Content warning: This blog discusses suicide.
“What mental health needs is more sunlight, more candor, and more unashamed conversation.” – Glenn Close
Pop quiz: Which is more important to your overall health – mental health or physical health?
According to the Centers for Disease Control and Prevention, both are equally important. Yet, stigma persists around mental illness and can drive individuals to avoid or delay treatment (American Psychiatric Association).
United Way of Southeast Louisiana is working to ensure everyone in our community has the support they need to be mentally and physically healthy. We recently joined New Orleans City Councilmember Joe Giarrusso and partners to launch a mental health collaborative that will bring together expert mental health providers and partners to understand, identify, & fill gaps in mental health care in the city through alignment and funding.
It’s one way we’re demonstrating that together, we can do so much more. If your business or organization is interested in joining the collaborative, please email UWSELA’s Melisse Meza at MelisseM@UnitedWaySELA.org.
Suicide Prevention Resources You Need to Know
Education and awareness are important components to ending the stigma around mental health challenges. We sat down with Sherrard Crespo, VIA LINK’s Director of Outreach and Prevent Child Abuse Louisiana, last month to talk about local resources available for anyone experiencing mental stress and how to approach hard conversations around suicide.
VIA LINK is a United Way Community Partner that offers many mental health resources including a teen crisis text line, support groups for survivors of suicide loss, and more. View all of their services at VIALINK.org.
Listen to Sherrard’s full interview here. Excerpts below have been shortened and edited for clarity.
A new three-digit dialing code, 988, recently launched for the National Suicide Prevention Lifeline. What should everyone know about 988?
“988 is the new three-digit dialing code for the National Suicide Prevention Lifeline. You can dial those three digits from your phone and get connected to a local lifeline suicide prevention center. I think sometimes the confusion around 988…is that this is a national number, but what’s important to know is that it’s actually a local service. You will get routed to your state’s local lifeline center based on the phone number you’re dialing from.
…And it doesn’t have to be a suicide crisis. Anytime you need to talk, get something off your chest, maybe you’re not prepared to talk about what you’re going through with someone you know yet...Give us a call, we’re there for anything and everything. Nothing is too big or too small.”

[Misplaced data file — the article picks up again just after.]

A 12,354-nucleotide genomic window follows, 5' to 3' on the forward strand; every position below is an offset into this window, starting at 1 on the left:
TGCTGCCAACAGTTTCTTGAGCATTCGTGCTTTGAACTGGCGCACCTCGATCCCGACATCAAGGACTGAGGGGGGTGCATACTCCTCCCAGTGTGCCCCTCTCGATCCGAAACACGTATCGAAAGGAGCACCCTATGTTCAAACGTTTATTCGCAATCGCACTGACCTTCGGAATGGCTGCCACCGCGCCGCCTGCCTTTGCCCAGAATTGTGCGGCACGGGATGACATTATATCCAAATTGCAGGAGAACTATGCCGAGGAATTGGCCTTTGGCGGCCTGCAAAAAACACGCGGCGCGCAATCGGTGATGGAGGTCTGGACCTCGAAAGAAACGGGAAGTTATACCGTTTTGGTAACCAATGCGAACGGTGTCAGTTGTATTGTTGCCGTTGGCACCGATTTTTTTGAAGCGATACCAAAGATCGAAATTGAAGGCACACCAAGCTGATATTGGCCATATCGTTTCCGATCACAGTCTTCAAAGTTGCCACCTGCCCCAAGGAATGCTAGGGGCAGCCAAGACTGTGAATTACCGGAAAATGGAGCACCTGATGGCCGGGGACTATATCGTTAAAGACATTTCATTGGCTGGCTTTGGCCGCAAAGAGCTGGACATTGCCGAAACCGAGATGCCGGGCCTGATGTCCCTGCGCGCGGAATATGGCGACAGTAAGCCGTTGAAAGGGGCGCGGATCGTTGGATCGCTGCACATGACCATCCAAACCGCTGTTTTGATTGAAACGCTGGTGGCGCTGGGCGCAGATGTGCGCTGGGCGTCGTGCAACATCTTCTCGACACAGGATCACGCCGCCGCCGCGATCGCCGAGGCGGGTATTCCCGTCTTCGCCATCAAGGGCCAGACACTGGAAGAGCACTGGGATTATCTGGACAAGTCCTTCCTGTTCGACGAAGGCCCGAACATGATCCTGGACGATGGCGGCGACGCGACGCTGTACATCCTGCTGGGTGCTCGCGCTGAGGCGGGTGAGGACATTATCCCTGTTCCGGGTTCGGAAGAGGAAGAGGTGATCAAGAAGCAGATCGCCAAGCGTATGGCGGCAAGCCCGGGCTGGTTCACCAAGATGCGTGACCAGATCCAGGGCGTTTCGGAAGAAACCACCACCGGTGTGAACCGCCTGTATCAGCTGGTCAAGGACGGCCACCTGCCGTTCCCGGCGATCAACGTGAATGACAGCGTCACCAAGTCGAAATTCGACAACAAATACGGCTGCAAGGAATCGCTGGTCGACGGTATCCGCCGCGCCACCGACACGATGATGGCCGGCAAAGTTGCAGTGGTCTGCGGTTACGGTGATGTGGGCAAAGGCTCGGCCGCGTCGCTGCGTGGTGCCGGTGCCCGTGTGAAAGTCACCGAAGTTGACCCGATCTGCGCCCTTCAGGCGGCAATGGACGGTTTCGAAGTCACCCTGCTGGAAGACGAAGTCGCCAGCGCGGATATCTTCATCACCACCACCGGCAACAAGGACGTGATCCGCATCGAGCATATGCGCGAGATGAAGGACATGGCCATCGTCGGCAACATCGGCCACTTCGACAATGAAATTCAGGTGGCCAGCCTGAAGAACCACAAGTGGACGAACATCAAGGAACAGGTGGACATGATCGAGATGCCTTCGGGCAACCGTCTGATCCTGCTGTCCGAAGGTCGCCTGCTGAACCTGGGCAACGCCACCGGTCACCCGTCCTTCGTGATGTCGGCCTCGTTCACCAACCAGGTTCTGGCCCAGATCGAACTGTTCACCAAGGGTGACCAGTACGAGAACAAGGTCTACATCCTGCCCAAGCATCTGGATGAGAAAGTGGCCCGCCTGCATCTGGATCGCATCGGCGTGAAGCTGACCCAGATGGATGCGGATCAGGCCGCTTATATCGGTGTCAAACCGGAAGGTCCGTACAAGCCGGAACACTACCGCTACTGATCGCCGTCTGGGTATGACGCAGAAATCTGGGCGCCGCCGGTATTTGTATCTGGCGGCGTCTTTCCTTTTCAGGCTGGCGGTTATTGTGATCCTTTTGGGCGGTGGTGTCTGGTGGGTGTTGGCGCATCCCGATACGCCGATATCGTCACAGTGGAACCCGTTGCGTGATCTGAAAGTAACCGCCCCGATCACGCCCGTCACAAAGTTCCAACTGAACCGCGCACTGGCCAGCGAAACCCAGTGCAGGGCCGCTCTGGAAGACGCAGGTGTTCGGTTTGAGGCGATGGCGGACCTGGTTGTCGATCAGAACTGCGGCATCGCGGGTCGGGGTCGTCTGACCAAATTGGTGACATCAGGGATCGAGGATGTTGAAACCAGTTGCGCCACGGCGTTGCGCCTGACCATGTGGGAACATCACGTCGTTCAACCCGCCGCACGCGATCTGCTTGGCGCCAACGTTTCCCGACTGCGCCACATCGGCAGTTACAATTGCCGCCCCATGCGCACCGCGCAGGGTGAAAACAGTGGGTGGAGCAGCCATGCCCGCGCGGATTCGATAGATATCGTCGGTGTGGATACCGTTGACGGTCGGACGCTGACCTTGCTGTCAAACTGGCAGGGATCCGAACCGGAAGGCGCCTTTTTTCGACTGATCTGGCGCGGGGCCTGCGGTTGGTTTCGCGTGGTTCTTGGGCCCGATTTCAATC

The benefit of connecting with local specialists is that they have local resources and referrals at their fingertips?
“Yes, absolutely. At VIA LINK, we have a very extensive resource database that is extended statewide for behavioral health resources. So should you call us, we talk, and then you realize, ‘I’d like to see a therapist,’ or, ‘I’d like to look at some sort of treatment options,’ – we can get you connected to those local resources for behavioral health.”
What would you say is the overall wellbeing of our community, based on the number of calls you get, the number of people seeking crisis intervention, etc.?
“We’ve certainly seen an increase in call volume since the pandemic started and then even moreso after the 988 number was launched…There’s a lot more intensity to the calls lately. I think with everything that is going on in the community and socially since the pandemic, and then we’ve had hurricanes and then financial stress. It’s just a lot lately, and people just need that outlet to vent and to talk…”
What recommendations do you have for someone who is concerned a loved one may be considering suicide and wants to talk to them?
“Before you enter into a conversation like that, check yourself and make sure that you’re ready. If you are not in that mentally to be able have that conversation, that is ok. You just have to find somebody who can.
Then having the courage to say directly, ‘Hey, I’ve been a little concerned about you, I love you, and I’ve noticed this and this…’ Tell them what you’ve seen so it doesn’t seem as judgmental, and then ask them if they’ve had thoughts of suicide.
Using that word suicide is so important, and it cannot cause any harm. In fact, not asking directly about suicide is what can increase risk. Because when we use the word suicide, we’re taking a lot of that stigma away from it…
The most difficult part of that conversation – and what can be so underestimated - is that you’ve got to be prepared to listen...You need to be able to listen and not negate their feelings…To really first to say, ‘I’m so glad you’re telling me this, I can hear the pain that you’re in and I’m so glad you’re opening up to me.’ Because that person’s feelings and thoughts are very real to them, even if it doesn’t make sense from the outside…”
Are there any special mental health resources available for young people?
“Any age can call 988…Also for younger people we have a statewide teen crisis text line where you can text 833-TXT-TEEN (833-898-8336). You’ll get connected to a live person, never a bot, who’s there to talk to you about anything and everything you’re going through.
…Those suicide rates are rising dramatically in younger people, and especially in Louisiana. So it’s very important for families, for parents, for caregivers, and for schools to be giving these resources out to students so they know there is always someone there available to talk to them.”